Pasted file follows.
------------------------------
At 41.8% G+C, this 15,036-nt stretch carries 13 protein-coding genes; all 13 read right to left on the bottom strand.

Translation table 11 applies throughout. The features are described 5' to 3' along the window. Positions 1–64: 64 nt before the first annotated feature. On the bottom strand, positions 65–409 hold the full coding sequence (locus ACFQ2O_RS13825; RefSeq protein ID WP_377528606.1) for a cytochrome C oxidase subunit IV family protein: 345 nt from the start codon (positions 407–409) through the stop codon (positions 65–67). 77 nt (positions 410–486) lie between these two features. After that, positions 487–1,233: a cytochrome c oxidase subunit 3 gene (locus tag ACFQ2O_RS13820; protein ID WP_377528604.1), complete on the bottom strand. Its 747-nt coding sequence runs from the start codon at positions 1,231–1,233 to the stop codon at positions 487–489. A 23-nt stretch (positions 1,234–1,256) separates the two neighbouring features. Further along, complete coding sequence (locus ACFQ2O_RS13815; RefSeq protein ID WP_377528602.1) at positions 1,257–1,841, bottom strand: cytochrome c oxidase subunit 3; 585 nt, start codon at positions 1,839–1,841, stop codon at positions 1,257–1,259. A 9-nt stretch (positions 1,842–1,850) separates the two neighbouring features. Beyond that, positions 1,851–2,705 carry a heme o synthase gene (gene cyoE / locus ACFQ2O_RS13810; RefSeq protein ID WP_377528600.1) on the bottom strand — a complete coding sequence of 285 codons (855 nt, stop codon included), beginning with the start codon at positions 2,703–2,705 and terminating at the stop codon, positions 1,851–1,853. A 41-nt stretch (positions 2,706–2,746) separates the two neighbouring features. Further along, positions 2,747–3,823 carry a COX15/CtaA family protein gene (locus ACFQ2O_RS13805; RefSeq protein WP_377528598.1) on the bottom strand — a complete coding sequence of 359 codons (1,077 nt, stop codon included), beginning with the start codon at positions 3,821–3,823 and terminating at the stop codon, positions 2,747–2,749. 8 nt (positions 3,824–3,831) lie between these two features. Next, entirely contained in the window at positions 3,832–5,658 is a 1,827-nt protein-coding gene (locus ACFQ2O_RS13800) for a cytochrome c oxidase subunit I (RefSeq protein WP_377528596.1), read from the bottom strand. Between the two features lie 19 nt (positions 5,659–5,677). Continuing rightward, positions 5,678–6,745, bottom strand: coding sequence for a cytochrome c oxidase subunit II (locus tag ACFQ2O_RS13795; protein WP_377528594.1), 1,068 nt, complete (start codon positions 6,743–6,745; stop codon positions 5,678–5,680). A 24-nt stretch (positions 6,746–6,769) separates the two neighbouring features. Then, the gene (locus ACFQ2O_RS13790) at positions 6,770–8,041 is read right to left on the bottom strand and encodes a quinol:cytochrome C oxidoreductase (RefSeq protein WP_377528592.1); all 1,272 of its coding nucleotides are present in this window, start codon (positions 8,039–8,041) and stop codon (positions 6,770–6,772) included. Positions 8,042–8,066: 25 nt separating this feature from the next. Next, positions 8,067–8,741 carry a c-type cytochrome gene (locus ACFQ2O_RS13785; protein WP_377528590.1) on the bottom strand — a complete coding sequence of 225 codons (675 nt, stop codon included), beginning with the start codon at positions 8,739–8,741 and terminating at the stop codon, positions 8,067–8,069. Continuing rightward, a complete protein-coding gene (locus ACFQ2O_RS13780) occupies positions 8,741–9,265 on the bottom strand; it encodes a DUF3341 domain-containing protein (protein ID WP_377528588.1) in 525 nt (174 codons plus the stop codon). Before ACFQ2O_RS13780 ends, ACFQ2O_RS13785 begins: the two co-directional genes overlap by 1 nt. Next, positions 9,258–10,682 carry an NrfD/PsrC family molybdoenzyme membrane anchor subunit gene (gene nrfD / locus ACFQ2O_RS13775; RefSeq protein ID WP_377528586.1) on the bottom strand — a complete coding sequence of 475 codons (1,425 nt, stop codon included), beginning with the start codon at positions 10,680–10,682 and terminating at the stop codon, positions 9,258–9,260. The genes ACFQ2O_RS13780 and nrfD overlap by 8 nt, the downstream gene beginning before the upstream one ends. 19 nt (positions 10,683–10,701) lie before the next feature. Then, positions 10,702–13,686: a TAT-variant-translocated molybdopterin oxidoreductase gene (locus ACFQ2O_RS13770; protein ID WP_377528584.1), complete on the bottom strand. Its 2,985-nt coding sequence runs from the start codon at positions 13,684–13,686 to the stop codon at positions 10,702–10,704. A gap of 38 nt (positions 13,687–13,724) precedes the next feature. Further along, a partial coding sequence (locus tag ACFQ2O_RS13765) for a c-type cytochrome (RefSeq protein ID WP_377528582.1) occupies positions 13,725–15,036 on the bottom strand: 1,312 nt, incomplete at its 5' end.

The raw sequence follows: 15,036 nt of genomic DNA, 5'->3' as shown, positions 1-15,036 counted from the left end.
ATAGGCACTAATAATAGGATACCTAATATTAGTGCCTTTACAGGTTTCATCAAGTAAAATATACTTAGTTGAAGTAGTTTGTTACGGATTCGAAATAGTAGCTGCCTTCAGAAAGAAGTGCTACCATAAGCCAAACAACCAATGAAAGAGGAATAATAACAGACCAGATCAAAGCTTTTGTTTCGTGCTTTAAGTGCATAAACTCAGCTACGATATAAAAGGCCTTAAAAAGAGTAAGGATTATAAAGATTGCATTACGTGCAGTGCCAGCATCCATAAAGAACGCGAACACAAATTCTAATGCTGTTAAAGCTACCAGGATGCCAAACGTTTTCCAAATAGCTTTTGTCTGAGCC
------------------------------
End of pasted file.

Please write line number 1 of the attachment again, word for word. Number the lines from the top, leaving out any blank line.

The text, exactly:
At 41.8% G+C, this 15,036-nt stretch carries 13 protein-coding genes; all 13 read right to left on the bottom strand.